How I later reckoned with this: Actively educate myself through credible sources (see above, plus taking as many continuing education courses as I can -- I read texts/journals/newsletters/books/legit forums like a fiend, have taken every Spinning CE workshop available plus a ton of online courses). If someone says something "new," I ask them. Most times, they can't back it up. If I'm motivated, I challenge them. If I'm tired, I excuse myself and figuratively pat myself on the head that I've invested in myself to have educated myself better.
back to the second Josh Taylor ride. Similar style/approach, though he paid particular emphasis to the idea of "not telling people what to do." Again, from my present reference frame, no big deal. But then? HUGE deal.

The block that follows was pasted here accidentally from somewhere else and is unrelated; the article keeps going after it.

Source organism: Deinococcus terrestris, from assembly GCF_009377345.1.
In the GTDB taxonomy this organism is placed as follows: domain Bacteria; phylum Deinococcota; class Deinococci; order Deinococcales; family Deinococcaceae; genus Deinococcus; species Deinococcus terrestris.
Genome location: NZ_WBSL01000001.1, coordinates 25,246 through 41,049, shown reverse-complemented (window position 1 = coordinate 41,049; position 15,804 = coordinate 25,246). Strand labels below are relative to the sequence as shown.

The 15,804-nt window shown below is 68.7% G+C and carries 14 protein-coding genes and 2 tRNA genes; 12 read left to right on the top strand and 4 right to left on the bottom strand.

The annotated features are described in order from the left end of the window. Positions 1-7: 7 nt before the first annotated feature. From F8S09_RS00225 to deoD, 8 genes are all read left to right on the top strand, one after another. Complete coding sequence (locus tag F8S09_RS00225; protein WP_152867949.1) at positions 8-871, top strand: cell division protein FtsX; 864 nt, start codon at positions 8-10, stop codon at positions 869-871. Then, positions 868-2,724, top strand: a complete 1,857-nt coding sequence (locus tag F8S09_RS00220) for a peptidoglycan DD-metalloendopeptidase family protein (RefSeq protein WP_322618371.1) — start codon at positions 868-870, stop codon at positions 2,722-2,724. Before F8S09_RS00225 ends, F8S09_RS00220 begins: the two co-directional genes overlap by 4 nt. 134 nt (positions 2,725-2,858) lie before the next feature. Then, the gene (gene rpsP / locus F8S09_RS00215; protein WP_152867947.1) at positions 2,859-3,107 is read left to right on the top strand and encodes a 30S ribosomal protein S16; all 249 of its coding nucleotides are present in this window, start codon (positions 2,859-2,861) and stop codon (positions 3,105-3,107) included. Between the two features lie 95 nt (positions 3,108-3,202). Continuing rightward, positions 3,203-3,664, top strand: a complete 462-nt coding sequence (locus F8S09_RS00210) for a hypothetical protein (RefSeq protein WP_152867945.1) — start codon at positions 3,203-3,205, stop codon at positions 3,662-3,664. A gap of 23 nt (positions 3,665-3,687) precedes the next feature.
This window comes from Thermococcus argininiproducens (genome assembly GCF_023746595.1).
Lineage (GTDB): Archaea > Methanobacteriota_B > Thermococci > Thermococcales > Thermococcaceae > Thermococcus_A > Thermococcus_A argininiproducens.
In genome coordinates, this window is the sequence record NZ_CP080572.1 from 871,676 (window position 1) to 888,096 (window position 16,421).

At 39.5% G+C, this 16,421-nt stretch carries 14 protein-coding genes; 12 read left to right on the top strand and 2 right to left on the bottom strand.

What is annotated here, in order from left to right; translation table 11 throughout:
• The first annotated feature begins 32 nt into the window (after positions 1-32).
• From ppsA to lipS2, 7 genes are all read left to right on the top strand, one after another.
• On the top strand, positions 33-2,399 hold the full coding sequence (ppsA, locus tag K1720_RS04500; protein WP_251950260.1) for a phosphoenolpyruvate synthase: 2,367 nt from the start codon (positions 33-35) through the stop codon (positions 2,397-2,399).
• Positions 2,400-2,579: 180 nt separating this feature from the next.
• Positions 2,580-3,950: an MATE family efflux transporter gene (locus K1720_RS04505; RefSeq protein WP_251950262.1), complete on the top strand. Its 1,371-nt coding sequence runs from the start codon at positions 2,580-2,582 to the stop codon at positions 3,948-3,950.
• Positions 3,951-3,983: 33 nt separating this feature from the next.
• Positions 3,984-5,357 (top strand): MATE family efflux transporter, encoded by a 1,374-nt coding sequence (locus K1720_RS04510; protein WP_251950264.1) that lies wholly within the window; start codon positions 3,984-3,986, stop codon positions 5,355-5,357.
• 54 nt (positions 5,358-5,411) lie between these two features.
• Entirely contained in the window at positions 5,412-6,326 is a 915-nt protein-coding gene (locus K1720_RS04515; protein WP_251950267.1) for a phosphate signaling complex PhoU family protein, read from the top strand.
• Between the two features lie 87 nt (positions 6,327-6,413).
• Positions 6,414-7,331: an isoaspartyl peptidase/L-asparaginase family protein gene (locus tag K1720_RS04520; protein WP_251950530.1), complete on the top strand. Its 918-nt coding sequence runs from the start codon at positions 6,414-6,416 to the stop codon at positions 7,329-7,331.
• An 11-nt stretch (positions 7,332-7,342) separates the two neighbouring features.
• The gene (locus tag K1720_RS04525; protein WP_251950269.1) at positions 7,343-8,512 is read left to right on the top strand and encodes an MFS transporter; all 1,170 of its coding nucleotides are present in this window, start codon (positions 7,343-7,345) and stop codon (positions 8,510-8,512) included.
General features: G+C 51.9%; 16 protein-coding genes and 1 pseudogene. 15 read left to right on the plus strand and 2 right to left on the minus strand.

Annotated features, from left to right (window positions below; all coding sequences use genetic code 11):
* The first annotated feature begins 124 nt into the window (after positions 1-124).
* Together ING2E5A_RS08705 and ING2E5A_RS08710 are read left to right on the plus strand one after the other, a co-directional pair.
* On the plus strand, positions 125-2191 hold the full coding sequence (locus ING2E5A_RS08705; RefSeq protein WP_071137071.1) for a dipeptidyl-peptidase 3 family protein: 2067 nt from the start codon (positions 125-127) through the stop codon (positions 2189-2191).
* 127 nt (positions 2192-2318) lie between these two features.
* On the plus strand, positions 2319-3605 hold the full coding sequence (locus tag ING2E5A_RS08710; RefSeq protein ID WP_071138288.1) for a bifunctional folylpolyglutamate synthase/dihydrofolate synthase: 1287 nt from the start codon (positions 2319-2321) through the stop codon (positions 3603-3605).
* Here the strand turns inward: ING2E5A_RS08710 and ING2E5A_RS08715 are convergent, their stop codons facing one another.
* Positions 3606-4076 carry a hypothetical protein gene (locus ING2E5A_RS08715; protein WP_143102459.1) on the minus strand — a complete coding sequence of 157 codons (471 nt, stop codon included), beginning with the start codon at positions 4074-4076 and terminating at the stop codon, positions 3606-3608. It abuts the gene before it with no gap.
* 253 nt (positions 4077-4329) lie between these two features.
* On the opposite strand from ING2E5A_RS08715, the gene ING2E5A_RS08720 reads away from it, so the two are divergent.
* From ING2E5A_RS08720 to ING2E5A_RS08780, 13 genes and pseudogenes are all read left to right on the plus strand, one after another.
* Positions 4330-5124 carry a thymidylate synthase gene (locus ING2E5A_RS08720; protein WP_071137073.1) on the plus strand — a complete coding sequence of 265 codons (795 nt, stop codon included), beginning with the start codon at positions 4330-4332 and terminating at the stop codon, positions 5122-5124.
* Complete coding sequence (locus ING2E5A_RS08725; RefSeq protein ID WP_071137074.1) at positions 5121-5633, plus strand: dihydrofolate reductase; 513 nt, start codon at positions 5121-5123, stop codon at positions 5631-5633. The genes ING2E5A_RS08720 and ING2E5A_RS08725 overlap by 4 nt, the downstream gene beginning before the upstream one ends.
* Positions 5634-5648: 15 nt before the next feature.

"Ride this song," he said.
Whoa. Life-altering moment that forever changed the way I coach. In fact, I credit that one moment with jumpstarting me on my trajectory to starting to conceptualize myself as a coach at all. To teach people to make their own choices -- allowing themselves to feel something, to respond to stimuli, etc. That started right there. I made a ride called "RIDE THIS SONG" in February of 2008, and unleashed a whole new world. My music changed. My cues changed. My themes changed. I changed.
Literally, every week, I am an entirely different instructor. I chuck most rides because they strike me as obsolete, amateur flops as soon as a month later. I coach off the bike to be able to preserve my own training time (without overtraining) to work on inspiring the very connections in myself that I hope to effect in other people. I spend time inhabiting my music (on a Spinner, on an elliptical, in the car -- only disadvantage of the latter is that I can't close my eyes), and the creative juices flow.